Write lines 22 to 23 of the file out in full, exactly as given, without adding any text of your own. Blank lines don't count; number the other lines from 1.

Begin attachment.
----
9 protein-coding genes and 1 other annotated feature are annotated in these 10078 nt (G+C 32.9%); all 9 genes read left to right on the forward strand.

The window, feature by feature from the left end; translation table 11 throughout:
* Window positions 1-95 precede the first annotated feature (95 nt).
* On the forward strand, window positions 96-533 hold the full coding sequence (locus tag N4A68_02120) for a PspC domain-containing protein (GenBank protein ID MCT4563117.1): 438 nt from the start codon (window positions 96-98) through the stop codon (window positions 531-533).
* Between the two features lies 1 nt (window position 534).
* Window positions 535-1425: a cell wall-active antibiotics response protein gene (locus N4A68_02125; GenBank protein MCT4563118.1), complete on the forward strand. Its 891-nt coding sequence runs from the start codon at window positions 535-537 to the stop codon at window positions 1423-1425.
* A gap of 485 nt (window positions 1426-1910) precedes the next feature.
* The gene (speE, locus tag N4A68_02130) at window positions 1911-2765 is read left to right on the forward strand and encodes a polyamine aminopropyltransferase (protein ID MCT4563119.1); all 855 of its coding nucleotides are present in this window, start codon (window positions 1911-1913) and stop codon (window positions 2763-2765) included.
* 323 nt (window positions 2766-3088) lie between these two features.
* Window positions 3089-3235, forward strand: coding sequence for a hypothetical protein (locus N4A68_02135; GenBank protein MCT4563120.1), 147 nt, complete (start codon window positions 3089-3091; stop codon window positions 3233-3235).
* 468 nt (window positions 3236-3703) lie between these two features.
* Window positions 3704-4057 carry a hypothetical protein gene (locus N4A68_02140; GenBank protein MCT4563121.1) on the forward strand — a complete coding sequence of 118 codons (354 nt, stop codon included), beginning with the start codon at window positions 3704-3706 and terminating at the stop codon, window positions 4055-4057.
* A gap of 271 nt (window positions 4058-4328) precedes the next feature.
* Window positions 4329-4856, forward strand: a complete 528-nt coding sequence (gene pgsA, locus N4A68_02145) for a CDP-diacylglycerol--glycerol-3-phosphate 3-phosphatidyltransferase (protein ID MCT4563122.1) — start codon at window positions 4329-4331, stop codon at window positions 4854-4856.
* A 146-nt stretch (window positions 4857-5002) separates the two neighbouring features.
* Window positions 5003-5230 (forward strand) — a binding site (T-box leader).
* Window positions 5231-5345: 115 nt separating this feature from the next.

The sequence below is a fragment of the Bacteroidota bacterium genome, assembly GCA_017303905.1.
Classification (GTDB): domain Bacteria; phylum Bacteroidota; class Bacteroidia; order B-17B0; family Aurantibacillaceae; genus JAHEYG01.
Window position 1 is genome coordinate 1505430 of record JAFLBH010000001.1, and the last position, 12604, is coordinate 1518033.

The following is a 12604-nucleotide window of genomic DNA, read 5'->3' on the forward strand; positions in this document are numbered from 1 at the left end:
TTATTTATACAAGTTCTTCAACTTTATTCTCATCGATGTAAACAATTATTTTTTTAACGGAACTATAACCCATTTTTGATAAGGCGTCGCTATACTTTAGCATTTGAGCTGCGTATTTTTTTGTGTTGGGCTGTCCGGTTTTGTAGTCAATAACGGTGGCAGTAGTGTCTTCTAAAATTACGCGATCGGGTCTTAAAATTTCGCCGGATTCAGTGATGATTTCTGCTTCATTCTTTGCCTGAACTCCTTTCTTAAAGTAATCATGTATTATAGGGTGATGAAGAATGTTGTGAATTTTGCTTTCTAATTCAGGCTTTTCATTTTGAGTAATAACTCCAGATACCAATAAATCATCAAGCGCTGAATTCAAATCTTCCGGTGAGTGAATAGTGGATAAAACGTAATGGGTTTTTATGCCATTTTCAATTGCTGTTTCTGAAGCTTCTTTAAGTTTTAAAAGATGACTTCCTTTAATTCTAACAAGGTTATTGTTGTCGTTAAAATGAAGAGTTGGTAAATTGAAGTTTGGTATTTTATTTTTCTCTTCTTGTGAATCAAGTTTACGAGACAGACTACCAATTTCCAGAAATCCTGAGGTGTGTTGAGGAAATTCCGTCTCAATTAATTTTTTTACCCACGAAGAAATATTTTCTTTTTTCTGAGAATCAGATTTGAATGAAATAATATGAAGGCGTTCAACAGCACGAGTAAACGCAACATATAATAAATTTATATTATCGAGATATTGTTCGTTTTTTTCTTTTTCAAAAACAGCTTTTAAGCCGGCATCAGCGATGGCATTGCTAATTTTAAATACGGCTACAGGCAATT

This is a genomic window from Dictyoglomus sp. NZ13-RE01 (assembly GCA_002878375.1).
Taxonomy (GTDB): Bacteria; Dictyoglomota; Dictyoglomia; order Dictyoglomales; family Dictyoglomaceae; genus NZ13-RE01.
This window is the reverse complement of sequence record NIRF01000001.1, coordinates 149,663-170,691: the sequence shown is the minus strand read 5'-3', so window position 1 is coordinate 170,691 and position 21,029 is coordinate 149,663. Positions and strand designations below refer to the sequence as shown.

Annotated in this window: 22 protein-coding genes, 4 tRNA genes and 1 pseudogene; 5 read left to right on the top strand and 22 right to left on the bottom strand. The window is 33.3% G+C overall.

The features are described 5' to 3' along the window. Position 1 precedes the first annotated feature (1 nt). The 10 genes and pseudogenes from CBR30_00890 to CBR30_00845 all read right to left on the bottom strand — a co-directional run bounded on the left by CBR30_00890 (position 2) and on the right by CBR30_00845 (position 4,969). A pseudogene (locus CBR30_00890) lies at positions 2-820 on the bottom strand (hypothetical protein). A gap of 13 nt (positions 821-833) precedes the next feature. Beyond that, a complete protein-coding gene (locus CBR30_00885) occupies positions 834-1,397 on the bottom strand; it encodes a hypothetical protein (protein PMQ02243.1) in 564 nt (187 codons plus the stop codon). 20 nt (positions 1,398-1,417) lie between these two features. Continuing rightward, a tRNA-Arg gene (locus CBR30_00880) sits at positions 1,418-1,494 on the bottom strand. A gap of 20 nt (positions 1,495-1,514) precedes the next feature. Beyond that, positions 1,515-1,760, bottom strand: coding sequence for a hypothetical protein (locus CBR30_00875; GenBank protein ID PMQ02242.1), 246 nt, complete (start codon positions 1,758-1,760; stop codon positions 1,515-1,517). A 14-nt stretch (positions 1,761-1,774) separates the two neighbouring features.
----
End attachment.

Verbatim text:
TTATTTATACAAGTTCTTCAACTTTATTCTCATCGATGTAAACAATTATTTTTTTAACGGAACTATAACCCATTTTTGATAAGGCGTCGCTATACTTTAGCATTTGAGCTGCGTATTTTTTTGTGTTGGGCTGTCCGGTTTTGTAGTCAATAACGGTGGCAGTAGTGTCTTCTAAAATTACGCGATCGGGTCTTAAAATTTCGCCGGATTCAGTGATGATTTCTGCTTCATTCTTTGCCTGAACTCCTTTCTTAAAGTAATCATGTATTATAGGGTGATGAAGAATGTTGTGAATTTTGCTTTCTAATTCAGGCTTTTCATTTTGAGTAATAACTCCAGATACCAATAAATCATCAAGCGCTGAATTCAAATCTTCCGGTGAGTGAATAGTGGATAAAACGTAATGGGTTTTTATGCCATTTTCAATTGCTGTTTCTGAAGCTTCTTTAAGTTTTAAAAGATGACTTCCTTTAATTCTAACAAGGTTATTGTTGTCGTTAAAATGAAGAGTTGGTAAATTGAAGTTTGGTATTTTATTTTTCTCTTCTTGTGAATCAAGTTTACGAGACAGACTACCAATTTCCAGAAATCCTGAGGTGTGTTGAGGAAATTCCGTCTCAATTAATTTTTTTACCCACGAAGAAATATTTTCTTTTTTCTGAGAATCAGATTTGAATGAAATAATATGAAGGCGTTCAACAGCACGAGTAAACGCAACATATAATAAATTTATATTATCGAGATATTGTTCGTTTTTTTCTTTTTCAAAAACAGCTTTTAAGCCGGCATCAGCGATGGCATTGCTAATTTTAAATACGGCTACAGGCAATT

This is a genomic window from Dictyoglomus sp. NZ13-RE01 (assembly GCA_002878375.1).